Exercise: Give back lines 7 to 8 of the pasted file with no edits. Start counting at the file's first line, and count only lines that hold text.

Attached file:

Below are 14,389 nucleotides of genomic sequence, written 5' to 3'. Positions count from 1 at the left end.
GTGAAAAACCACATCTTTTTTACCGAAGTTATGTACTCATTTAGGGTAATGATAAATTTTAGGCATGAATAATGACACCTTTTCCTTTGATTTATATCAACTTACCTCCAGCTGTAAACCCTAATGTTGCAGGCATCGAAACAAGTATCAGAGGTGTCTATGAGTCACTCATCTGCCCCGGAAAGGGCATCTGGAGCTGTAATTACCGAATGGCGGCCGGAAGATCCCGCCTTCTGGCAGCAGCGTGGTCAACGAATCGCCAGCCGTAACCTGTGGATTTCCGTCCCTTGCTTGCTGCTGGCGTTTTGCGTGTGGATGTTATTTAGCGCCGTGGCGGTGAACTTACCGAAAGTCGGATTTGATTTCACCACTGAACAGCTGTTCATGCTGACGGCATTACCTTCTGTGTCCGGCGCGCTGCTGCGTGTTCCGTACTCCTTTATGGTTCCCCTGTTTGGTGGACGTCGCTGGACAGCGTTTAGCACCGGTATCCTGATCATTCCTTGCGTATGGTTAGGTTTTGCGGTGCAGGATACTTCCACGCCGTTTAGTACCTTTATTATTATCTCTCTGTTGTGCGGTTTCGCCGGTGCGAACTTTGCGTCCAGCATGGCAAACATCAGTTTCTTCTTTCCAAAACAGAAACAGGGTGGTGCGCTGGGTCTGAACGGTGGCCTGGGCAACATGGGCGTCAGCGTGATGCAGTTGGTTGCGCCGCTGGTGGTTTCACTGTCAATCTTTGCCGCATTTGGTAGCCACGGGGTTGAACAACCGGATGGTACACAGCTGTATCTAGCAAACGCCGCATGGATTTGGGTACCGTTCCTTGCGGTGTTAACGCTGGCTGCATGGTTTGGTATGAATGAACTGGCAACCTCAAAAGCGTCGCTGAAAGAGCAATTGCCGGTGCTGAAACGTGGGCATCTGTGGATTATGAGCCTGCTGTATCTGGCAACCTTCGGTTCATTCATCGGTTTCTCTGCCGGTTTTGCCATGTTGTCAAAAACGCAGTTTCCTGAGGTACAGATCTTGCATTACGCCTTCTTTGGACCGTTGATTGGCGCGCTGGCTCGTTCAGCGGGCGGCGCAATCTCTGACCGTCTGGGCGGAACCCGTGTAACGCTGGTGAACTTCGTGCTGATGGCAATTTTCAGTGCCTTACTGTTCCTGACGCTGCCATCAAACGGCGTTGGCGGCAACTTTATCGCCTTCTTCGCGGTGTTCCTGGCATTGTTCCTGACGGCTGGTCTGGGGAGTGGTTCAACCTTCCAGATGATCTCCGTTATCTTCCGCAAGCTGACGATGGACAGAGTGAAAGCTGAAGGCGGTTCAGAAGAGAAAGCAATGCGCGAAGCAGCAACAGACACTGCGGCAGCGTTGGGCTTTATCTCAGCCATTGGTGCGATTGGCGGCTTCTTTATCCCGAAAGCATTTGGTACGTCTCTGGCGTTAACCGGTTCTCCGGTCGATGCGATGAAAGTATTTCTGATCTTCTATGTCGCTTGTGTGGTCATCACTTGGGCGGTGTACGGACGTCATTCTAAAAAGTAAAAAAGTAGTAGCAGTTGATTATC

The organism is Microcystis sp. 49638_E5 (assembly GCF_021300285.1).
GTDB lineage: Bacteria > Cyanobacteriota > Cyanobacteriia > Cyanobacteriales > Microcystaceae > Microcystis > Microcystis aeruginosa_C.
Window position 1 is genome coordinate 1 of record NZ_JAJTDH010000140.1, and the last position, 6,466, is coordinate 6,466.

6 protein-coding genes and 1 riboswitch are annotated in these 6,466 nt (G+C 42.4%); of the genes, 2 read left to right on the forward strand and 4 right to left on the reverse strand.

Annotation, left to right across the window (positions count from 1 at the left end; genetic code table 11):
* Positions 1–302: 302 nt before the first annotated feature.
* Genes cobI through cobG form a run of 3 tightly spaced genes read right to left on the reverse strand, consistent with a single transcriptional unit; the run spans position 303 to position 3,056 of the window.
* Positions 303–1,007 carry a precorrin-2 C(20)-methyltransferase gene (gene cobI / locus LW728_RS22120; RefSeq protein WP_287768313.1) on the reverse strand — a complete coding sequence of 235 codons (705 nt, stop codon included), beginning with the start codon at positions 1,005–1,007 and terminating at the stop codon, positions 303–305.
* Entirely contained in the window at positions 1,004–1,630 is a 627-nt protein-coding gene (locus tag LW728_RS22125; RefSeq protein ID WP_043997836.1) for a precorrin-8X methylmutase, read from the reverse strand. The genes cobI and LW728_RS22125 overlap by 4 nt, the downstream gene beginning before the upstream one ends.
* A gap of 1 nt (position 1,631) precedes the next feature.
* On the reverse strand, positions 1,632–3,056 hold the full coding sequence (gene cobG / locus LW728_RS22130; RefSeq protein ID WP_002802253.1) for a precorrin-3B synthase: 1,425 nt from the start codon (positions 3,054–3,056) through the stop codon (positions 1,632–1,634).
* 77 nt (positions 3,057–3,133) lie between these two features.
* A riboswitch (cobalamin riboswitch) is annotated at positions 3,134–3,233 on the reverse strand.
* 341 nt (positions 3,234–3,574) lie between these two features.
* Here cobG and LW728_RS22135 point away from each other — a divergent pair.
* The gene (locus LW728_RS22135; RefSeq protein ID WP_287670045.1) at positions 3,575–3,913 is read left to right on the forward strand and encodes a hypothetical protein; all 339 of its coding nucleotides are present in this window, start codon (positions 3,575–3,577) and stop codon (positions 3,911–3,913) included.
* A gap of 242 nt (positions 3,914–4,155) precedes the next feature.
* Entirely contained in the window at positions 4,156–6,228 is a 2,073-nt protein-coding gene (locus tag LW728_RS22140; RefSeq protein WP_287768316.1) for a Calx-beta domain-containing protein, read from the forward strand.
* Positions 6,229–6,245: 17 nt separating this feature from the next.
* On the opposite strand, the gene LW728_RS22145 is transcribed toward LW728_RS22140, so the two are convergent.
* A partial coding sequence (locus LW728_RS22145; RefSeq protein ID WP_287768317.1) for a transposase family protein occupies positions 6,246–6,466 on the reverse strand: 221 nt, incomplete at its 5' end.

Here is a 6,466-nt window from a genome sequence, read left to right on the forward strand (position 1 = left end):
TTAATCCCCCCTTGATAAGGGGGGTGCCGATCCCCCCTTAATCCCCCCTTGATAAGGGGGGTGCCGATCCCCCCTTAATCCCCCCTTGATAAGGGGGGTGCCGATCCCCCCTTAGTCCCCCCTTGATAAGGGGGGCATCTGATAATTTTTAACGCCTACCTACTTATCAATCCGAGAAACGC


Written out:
Annotation, left to right across the window (positions count from 1 at the left end; genetic code table 11):
* Positions 1–302: 302 nt before the first annotated feature.